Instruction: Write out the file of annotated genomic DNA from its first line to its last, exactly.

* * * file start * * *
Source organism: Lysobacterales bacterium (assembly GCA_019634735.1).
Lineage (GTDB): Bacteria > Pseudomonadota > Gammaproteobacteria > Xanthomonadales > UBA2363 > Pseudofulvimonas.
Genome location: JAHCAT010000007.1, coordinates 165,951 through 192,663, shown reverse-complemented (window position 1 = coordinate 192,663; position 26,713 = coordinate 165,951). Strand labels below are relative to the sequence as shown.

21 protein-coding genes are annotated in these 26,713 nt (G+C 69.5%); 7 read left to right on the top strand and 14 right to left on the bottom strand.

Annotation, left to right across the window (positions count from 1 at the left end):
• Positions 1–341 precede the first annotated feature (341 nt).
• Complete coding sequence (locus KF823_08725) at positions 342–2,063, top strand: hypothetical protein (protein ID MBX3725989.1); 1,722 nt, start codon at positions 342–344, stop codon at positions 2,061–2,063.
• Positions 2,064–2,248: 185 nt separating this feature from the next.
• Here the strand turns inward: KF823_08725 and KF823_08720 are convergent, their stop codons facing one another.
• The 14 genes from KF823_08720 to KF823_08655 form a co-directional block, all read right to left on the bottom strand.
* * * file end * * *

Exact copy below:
Source organism: Lysobacterales bacterium (assembly GCA_019634735.1).
Lineage (GTDB): Bacteria > Pseudomonadota > Gammaproteobacteria > Xanthomonadales > UBA2363 > Pseudofulvimonas.
Genome location: JAHCAT010000007.1, coordinates 165,951 through 192,663, shown reverse-complemented (window position 1 = coordinate 192,663; position 26,713 = coordinate 165,951). Strand labels below are relative to the sequence as shown.

21 protein-coding genes are annotated in these 26,713 nt (G+C 69.5%); 7 read left to right on the top strand and 14 right to left on the bottom strand.

Annotation, left to right across the window (positions count from 1 at the left end):
• Positions 1–341 precede the first annotated feature (341 nt).
• Complete coding sequence (locus KF823_08725) at positions 342–2,063, top strand: hypothetical protein (protein ID MBX3725989.1); 1,722 nt, start codon at positions 342–344, stop codon at positions 2,061–2,063.
• Positions 2,064–2,248: 185 nt separating this feature from the next.
• Here the strand turns inward: KF823_08725 and KF823_08720 are convergent, their stop codons facing one another.
• The 14 genes from KF823_08720 to KF823_08655 form a co-directional block, all read right to left on the bottom strand.